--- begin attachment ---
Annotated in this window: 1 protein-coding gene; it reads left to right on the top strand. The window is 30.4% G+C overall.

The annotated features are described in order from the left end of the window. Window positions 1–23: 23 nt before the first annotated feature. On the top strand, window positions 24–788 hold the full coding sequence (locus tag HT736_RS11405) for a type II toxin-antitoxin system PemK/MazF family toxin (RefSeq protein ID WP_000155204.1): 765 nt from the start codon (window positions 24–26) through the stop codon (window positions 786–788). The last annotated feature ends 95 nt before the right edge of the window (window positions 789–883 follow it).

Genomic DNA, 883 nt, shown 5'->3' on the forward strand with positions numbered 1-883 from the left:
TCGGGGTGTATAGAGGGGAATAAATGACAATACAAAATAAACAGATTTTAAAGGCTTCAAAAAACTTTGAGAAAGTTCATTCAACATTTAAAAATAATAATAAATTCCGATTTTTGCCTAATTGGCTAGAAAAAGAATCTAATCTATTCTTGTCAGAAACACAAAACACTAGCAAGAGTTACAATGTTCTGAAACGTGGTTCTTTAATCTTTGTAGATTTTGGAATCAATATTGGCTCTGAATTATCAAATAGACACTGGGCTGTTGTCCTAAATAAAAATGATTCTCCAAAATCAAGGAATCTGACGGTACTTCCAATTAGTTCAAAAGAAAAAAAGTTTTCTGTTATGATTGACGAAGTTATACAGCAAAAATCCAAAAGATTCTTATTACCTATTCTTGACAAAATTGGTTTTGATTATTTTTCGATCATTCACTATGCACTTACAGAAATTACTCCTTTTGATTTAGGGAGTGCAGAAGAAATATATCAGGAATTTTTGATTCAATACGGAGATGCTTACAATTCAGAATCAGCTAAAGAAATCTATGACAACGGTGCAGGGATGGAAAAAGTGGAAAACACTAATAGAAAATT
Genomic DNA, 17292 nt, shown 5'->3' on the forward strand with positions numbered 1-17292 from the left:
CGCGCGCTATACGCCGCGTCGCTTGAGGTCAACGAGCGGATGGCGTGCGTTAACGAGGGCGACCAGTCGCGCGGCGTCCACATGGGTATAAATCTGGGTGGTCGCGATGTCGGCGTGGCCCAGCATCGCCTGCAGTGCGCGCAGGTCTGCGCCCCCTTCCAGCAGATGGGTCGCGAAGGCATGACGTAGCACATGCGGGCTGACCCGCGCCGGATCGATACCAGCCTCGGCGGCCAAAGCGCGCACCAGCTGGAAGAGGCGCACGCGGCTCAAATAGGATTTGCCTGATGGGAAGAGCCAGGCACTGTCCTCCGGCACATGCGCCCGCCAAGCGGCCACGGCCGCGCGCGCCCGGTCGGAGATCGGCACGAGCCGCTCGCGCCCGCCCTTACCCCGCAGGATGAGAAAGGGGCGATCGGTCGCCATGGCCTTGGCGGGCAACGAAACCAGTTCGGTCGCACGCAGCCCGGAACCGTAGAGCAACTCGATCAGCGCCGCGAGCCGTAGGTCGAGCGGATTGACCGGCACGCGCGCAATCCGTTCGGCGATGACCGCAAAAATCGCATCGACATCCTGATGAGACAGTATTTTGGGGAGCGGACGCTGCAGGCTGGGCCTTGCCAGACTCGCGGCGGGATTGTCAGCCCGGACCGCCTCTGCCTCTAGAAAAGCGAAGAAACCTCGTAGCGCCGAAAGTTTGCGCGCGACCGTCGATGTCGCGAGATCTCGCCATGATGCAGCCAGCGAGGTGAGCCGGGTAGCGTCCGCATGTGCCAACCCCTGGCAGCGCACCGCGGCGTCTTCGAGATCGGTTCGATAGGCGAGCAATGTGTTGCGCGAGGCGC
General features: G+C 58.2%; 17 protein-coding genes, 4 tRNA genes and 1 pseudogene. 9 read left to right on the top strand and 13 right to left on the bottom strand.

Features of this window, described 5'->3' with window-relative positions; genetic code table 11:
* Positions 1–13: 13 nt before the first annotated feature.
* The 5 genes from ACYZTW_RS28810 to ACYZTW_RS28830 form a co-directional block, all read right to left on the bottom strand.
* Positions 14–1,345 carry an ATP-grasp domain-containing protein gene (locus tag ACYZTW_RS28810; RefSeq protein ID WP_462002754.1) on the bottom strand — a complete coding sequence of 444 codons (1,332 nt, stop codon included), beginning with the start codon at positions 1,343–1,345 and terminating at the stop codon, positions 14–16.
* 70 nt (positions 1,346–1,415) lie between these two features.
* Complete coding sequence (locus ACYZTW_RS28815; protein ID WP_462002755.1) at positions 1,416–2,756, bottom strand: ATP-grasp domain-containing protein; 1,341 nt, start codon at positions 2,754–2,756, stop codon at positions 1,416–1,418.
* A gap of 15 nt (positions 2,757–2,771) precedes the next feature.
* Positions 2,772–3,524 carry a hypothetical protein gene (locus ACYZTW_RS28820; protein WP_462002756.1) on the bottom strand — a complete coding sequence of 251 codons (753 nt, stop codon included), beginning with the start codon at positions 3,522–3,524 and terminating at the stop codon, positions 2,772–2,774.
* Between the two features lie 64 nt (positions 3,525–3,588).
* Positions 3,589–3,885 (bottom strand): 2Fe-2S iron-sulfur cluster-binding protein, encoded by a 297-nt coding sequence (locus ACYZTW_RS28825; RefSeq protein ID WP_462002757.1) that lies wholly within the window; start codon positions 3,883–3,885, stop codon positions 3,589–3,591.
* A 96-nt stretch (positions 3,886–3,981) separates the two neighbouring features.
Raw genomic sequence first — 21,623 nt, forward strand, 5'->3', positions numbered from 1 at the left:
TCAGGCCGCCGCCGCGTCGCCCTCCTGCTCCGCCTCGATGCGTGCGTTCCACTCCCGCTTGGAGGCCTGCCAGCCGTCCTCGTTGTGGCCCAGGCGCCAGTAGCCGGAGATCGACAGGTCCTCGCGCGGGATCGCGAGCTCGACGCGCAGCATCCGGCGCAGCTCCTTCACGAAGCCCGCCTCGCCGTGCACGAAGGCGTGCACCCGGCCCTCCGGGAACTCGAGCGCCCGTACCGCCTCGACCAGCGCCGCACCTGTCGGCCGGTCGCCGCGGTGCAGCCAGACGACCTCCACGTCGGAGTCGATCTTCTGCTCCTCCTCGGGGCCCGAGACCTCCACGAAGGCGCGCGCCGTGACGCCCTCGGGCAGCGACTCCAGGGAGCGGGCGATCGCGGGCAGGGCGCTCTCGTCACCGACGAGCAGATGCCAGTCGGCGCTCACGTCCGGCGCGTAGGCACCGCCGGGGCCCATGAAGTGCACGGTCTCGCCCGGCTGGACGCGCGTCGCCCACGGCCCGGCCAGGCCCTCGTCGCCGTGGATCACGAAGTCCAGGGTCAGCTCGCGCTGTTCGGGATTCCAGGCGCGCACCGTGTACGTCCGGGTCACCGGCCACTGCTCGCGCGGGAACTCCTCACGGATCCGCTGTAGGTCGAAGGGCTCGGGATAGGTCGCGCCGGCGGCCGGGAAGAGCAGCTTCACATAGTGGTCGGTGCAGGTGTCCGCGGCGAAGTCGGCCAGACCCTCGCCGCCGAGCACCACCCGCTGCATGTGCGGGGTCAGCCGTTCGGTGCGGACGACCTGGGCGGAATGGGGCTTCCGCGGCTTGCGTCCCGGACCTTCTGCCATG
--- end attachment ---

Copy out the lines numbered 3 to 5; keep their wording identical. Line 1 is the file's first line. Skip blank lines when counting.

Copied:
Genomic DNA, 883 nt, shown 5'->3' on the forward strand with positions numbered 1-883 from the left:
TCGGGGTGTATAGAGGGGAATAAATGACAATACAAAATAAACAGATTTTAAAGGCTTCAAAAAACTTTGAGAAAGTTCATTCAACATTTAAAAATAATAATAAATTCCGATTTTTGCCTAATTGGCTAGAAAAAGAATCTAATCTATTCTTGTCAGAAACACAAAACACTAGCAAGAGTTACAATGTTCTGAAACGTGGTTCTTTAATCTTTGTAGATTTTGGAATCAATATTGGCTCTGAATTATCAAATAGACACTGGGCTGTTGTCCTAAATAAAAATGATTCTCCAAAATCAAGGAATCTGACGGTACTTCCAATTAGTTCAAAAGAAAAAAAGTTTTCTGTTATGATTGACGAAGTTATACAGCAAAAATCCAAAAGATTCTTATTACCTATTCTTGACAAAATTGGTTTTGATTATTTTTCGATCATTCACTATGCACTTACAGAAATTACTCCTTTTGATTTAGGGAGTGCAGAAGAAATATATCAGGAATTTTTGATTCAATACGGAGATGCTTACAATTCAGAATCAGCTAAAGAAATCTATGACAACGGTGCAGGGATGGAAAAAGTGGAAAACACTAATAGAAAATT
Genomic DNA, 17292 nt, shown 5'->3' on the forward strand with positions numbered 1-17292 from the left: